What it all comes down to this year is a clash of visions, of philosophies. The choice next Tuesday is as clear as it was 8 years ago today, as clear as it was in '84. Yes, my friends, this election is a referendum on liberalism and an examination of our commitment to our traditional values. You must choose between, on the one hand, policies of tax and spend, economic stagnation, international weakness, and always, always "blame America first"; and on the other hand, limited government, economic growth, opportunity, a strong defense, solidarity forever, and always, always "I pledge allegiance to the flag of the United States of America."

So, yes, your vote is important, and, yes, the choice this year is very important. This weekend, you and hundreds of thousands of volunteers will be working in their precincts to turn out the Republican vote and to bring our message of hope and opportunity to all Americans. I'm convinced that volunteer support put me over the top in many States in 1980, and Illinois was one of them. And once again I ask for your help. Go out there and turn out our voters to "punch 36" [vote the straight Republican ticket].

Yes, my friends, when you accept the blessing of every American that is the right to vote, when you go into that booth, you're not only choosing the direction this country will take for the next 4 years, you're casting a vote for your children and your children's children. It's critically important that the fate of our great nation be placed in the capable, strong, and still gentle hands of a man who has been a hero in war and a leader in peace, a friend to me and to all Americans.

Yes, there's only one man I trust to bring this country forward, ever forward, toward its destiny of greatness—
Audience members. George Bush!

The President. Yes. So, I ask you: On November 8th—and I'm sure I know the answer—to make George Bush the next President of the United States. And now will you do me this one favor: Go out there and win one for the Gipper. [Applause]

Now, I have a bad habit lately, and I'm going to conclude with a joke. [Laughter] I've learned some time past that in the Soviet Union the people there have taken to making up jokes which they tell among themselves, and they display a great sense of humor. But they also display a certain cynicism about their system. And I have been collecting these jokes. I even told a couple to the General Secretary Gorbachev. [Laughter] Most of the others it would be tactless to tell him, but this one was about an order went out that anyone caught speeding, anyone, no matter who it was, should get a ticket. Now, you have to realize that in the Soviet Union only a few private citizens own an automobile. All those cars you see in the newsreel shots belong to the bureaucrats. As a matter of fact, for an ordinary citizen to order a car there, he's got to wait 10 years for delivery. But he lays the money down 10 years in advance.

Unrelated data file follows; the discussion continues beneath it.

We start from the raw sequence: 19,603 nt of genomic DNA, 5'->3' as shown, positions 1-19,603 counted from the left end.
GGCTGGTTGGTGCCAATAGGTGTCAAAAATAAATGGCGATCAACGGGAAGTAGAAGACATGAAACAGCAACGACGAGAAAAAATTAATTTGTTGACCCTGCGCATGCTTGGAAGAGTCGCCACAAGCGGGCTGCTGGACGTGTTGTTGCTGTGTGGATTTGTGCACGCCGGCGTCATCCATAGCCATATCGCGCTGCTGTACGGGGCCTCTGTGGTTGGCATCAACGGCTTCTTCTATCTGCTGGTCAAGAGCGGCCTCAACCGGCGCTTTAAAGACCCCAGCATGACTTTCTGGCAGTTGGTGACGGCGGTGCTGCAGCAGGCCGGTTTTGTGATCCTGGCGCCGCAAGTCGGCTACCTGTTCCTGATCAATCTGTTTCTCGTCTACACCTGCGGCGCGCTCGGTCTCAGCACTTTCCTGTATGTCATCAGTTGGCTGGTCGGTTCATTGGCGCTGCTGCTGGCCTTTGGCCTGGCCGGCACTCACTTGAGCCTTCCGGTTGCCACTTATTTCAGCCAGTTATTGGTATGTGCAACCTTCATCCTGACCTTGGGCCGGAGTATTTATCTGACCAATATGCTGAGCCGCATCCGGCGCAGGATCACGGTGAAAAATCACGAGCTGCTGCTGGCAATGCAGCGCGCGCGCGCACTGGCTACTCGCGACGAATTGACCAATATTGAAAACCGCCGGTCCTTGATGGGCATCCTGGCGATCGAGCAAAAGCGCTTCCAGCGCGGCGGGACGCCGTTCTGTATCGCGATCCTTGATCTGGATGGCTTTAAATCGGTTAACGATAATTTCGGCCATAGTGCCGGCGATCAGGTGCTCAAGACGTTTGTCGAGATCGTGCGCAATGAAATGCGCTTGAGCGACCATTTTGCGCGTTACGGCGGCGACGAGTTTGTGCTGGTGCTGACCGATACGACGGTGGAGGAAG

Well, anyway, this thing was they've got to have a ticket, no matter who they are. Well, Gorbachev came out of his dacha, his country home, one morning, and he was late getting to the Kremlin. There was the limousine with his driver, and he said to the driver, "You get in the backseat. I'll drive." And down the road he went. But he passed two motorcycle cops. And one of them took out after him. And in a very short time, he's back with his buddy. And the buddy says, "Well, did you give him a ticket?" And he said, "No." Well, he said, "Why not? We were told to give a ticket no matter who it was." "Oh," he said, "this one was too important." Well, he said, "Who was it?" He says, "I couldn't recognize him, but his driver was Gorbachev." [Laughter]

Since I mentioned that 10 years and the automobile, I'll conclude with another one, and then I have to go. Having mentioned that, this was a Russian that went in, had his money together and everything to order a car. And he signed all the papers and laid down the money. And the man behind the counter said, "All right, come back in 10 years and get your car." And the fellow said, "Morning or afternoon?" [Laughter] The fellow behind the counter said, "Well, 10 years from now—what difference does it make?" He said, "Well, the plumber's coming in the morning." [Laughter]

Well, thank you all. Thank you, and God bless you all.

Note: The President spoke at 11:11 a.m. in the gymnasium at Moraine Valley Community College. He was introduced by Gov. James Thompson. In his remarks, the President referred to former U.S. Attorney Samuel Skinner; Lt. Gov. George H. Ryan; Representatives Harris W. Fawell and Jack Davis; John Holowinsky, Republican candidate for the U.S. House of Representatives; and Michael Jordan, a member of the Chicago Bulls basketball team.

Ronald Reagan, Remarks at a Republican Campaign Rally in Palos Hills, Illinois Online by Gerhard Peters and John T. Woolley, The American Presidency Project